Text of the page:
Sep 24, 2021
I tried another 1500 metre time trial this morning, but only managed to go one second faster than on Monday – 5:34. I feel quite ‘body tired’. I think I might need a bit of a rest. I’ve been doing these time trials – usually two each week – for a couple of months now, culminating in last week when I set over 60 PBs at both 10K and 1K. And all while I’m totalling 120 km per week. A bit of freshening up won’t go astray.
The world run offerings for today are from Pennsylvania, including when I played a few songs on stage in a pub one Saturday night, and when I passed through Punxsutawney, the town made famous by Groundhog Day.
Sep 21, 2012
Distance today = 50.89 km; Total distance = 11,969.86 km; Location = New Stanton – 40 13.185′ N, 79 36.788′ W; Start time = 0802, Finish time = 1544
Yet another really hilly day. The constant uphills are hard, but the downhills are jamming my toes against the end of my shoes. My toes are now quite sore.
I see creatures of all sorts throughout every day. The majority are bugs. All the same, I make sure I never injure or kill anything. I take care to step over grasshoppers and crickets, and I even helped a caterpillar across the road the other day before an approaching car squashed it. I do draw the line, however, at mosquitoes that are biting me. They get squashed. Self defence.
Today, though, I had to make a decision. A small pencil-thin snake, about 30 cm in length, was writhing on the road, having just been run over. Half its guts were hanging out. It would have died slowly. I took the decision to bang it on the head with a rock. I didn’t like doing it, but I felt it was the best of a bad set of options.
Tomorrow is the start of the Tour de Bois. For those who are not familiar with this institution, let me tell you about it.
For the past 25 years, I have been organising an annual cycling tour in south-eastern Australia. Each year we ride a different route. We usually have about thirty or so riders, with a range of backgrounds, but we all get on fantastically. You may have heard me previously mention such classic characters as Big Bad Bobby Quin, Klitty, Jimbo, Big Huddo, Dave, Mother (who is a 60 year old bearded man), the VC, Big Andy, Pepe, and the irascible Mr Reefton Humblewood. There are many others who deserve a mention. Sorry to those I’ve missed.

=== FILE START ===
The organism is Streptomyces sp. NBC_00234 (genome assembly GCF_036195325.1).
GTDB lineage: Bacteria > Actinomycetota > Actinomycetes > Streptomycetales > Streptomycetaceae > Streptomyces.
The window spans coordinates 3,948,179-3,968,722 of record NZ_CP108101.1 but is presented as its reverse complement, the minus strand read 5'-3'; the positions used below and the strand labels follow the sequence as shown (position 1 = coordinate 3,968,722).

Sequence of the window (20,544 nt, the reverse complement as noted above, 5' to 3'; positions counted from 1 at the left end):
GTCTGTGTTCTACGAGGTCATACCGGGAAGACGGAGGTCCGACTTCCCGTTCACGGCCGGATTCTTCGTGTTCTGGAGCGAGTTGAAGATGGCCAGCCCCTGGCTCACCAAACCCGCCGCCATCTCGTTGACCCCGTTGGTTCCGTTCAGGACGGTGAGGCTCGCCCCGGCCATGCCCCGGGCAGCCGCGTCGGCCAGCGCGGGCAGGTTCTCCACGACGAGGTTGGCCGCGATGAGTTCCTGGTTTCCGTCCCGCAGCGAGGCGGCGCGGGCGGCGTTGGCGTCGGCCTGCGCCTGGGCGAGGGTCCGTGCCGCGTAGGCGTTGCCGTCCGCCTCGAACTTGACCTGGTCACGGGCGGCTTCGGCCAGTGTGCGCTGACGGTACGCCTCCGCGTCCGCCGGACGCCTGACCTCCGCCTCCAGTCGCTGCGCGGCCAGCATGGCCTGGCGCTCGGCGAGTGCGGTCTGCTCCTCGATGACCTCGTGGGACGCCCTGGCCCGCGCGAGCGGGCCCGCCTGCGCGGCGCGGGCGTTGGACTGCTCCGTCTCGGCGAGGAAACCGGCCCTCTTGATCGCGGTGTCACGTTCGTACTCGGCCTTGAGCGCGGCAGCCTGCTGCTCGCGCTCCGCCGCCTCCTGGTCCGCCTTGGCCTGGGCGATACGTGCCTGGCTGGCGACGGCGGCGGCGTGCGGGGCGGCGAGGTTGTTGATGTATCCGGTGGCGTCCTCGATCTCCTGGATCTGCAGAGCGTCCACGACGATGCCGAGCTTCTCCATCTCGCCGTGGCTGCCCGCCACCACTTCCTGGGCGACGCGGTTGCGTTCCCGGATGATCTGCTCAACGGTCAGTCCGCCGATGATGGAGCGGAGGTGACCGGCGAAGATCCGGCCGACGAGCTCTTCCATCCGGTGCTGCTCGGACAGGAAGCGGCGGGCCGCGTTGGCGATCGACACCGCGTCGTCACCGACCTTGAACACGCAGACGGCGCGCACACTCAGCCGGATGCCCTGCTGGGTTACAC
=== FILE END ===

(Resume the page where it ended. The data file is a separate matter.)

This is the first year in twenty-five that I am not attending. The reason is obvious. I will, however, be keeping in close contact with the bois. In many ways, it’s the sense of adventure I’ve experienced while touring the countryside each year on the Tour de Bois, that has led me to pursue this more ambitious adventure of running around the world.
Sep 22, 2012
Distance today = 49.88 km; Total distance = 12,019.74 km; Location = Ligonier – 40 14.620′ N, 79 14.431′ W; Start time = 0803, Finish time = 1547
Once again, another very hilly day, but one in which I passed the 12,000 km mark for the run so far. I have run the last 1000 km in just 19 days.
I crossed paths this morning with a local runner, Dennis, who then ran with me for the next 9 km. It was good to have a chat with someone else for a change, instead of just having discussions inside my head.
I was pretty much on quiet back roads for most of the day, running through rustic rural countryside.